A genre that never seems to grow out of favor is the vampire genre. Over the last decade, the big screen has given us installments of horror like Let Me In and 30 Days of Night, ummm…”unique” takes like Twilight, unsung studies like Byzantium, action pieces like Dracula Untold and Abraham Lincoln: Vampire Hunter, even a laugh-out-loud riot in What We Do in the Shadows. Yet when things get shrunk down to the small screen, it seems like the formula is a bit more static. Excising The Vampire Diaries and The Originals (series that emphasized the drama of life, love, and bloodsucking) a couple recent end-of-the-world type series have hit the small screen with varying stages of success. These were The Strain and The Passage, both based on novels where the vampirism epidemic threatens to wash over humanity like a wave, bringing society to its knees as these bloodsucking apex predators used their superior physical traits to knock man off his pedestal at the top of the food chain. V-Wars, another book adaptation (from Jonathan Maberry and a host of others), revisits this theme as long-dormant prions, frozen in ice, are freed and threaten to end mankind as we know it.

The series premiere misses an opportunity to time to focus more on Luther and Mike’s relationship over the years before the insertion of the vampiric infection.

The series premiere, “Down with the Sickness” doesn’t waste time getting the action started. Within the first ten minutes, the main characters, Luther Swann (Ian Somerhalder, The Vampire Diaries, Lost, Smallville) and Mike Fayne (Adrian Holmes, Arrow, Skyscraper, Continuum), are exposed to the unknown vector responsible for vampirism. Though action is generally paramount in these types of stories, it shouldn’t come at the expense of character development. In fact, we never get a chance to really know Mike, Luther, or others outside of the impending crisis moving to sweep across the city.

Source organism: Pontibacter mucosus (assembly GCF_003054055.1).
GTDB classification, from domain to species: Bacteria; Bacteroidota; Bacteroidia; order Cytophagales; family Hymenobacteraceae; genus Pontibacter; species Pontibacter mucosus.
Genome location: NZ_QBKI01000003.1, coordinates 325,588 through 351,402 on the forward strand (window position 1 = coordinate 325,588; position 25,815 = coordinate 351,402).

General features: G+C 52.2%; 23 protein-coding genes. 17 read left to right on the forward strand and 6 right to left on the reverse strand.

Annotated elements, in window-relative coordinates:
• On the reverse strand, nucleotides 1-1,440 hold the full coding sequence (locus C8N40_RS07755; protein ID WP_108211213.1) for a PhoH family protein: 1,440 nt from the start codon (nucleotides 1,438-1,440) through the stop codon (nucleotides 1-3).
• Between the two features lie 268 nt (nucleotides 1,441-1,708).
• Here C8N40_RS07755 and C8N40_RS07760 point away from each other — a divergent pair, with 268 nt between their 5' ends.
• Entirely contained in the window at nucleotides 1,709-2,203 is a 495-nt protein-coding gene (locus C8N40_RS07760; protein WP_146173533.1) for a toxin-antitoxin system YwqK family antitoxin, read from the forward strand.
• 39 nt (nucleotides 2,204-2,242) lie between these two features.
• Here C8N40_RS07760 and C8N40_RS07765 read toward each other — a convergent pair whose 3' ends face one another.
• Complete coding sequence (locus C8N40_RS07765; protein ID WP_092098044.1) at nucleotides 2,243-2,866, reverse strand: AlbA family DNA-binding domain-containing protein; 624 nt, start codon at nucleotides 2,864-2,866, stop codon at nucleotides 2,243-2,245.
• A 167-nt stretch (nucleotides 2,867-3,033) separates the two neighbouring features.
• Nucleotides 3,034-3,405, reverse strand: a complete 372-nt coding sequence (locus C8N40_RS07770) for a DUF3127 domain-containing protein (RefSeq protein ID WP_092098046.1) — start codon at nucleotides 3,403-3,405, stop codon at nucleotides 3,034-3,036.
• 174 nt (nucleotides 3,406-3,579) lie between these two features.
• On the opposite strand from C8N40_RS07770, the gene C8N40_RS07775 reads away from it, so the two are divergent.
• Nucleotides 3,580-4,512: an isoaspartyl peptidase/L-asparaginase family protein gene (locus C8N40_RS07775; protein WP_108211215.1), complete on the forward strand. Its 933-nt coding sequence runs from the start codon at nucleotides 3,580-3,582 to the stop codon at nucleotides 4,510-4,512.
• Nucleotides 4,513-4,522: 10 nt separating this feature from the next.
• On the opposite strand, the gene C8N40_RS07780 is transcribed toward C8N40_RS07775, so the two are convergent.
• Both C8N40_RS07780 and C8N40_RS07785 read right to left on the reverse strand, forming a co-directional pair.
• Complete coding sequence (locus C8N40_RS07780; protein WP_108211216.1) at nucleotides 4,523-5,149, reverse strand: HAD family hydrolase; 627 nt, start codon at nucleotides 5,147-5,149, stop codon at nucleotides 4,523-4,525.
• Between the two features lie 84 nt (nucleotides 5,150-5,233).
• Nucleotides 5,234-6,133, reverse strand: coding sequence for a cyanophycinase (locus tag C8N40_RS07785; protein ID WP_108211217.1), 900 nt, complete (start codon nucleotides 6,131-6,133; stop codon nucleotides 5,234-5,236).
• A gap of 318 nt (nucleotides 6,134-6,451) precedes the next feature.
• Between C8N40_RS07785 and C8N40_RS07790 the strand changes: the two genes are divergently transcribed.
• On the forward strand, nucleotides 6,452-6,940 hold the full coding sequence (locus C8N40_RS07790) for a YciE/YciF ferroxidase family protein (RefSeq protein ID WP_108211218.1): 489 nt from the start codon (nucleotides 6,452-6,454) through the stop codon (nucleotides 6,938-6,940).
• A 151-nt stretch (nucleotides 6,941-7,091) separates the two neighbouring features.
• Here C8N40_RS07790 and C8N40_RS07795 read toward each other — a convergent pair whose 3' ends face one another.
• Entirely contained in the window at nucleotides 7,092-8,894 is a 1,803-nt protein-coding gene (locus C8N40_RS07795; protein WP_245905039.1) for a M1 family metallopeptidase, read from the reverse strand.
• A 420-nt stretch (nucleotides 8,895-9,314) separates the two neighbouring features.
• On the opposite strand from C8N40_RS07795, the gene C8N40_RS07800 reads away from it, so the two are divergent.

But it’s not just the characters that suffer from this; while the overall arc is clear, the narrative itself is sloppy, littered with questionable decisions, both by characters and those behind the camera. These are further hamstrung by some curious editing decisions where certain scenes feel as if they were cut-and-pasted instead of written together as a seamless story. Nothing is outright bad—though the Kaylee Vo (Jacky Lai, Shadowhunters, Beyond) character as a Reveleaks mystery blogger comes oh so close—rather “Down with the Sickness” displays too many instances where, had the script been given a few more passes, some of the episode valleys could have been cleaned up, particularly in the mind-numbingly bad handling of both law enforcement and scientific procedures.

Negatives aside, “Down with the Sickness” shows promise. Watching Mike’s initial transformation into a vampiric thing is absolutely horrifying. With a distended snout and a mouthful of teeth, the tone V-Wars embraces the horror element that really brings The Strain to mind, a mostly positive comparison. From a character standpoint, the biggest misstep in not showing more before the infection is lessened thanks to the brotherly camaraderie displayed between Luther and Mike—hell, Luther helps Mike cover up his brutal murder of a bartender—and if V-Wars is to break past its unoriginal plot, these character relationships will go a long way in doing so.  Even Luther’s son, Dez (Kyle Breitkopf, Wonder, The Silence), while not given much time, adds another stressor for Luther as he works to find a cure for these unprecedented mutations.

Capping it off, a final scene that, while predictable, exhibits aspects of that previously mentioned horror as well as the personal nature of how this infection could affect anyone was the perfect way to end things, playing on our ability to keep Netflix rolling right into the second episode.

Premieres are notoriously tricky, often used to work out the kinks of a show’s direction while tasked with introducing audiences to its characters and providing varying levels of world-building. V-Wars is no different; though failing to establish character depth and derivative plot notwithstanding, it’s a decent enough start. Somerhalder and Holmes share a solid kinship; their natural charisma providing a draw towards wanting to find out more about their relationship. Add to this some surprisingly gruesome (and creepy) vampire effects as well creates a host of questions effective enough that I want to see more. In that respect, “Down with the Sickness” was a satisfactory first installment that opens the door just enough that I’m hopeful things get even better from here.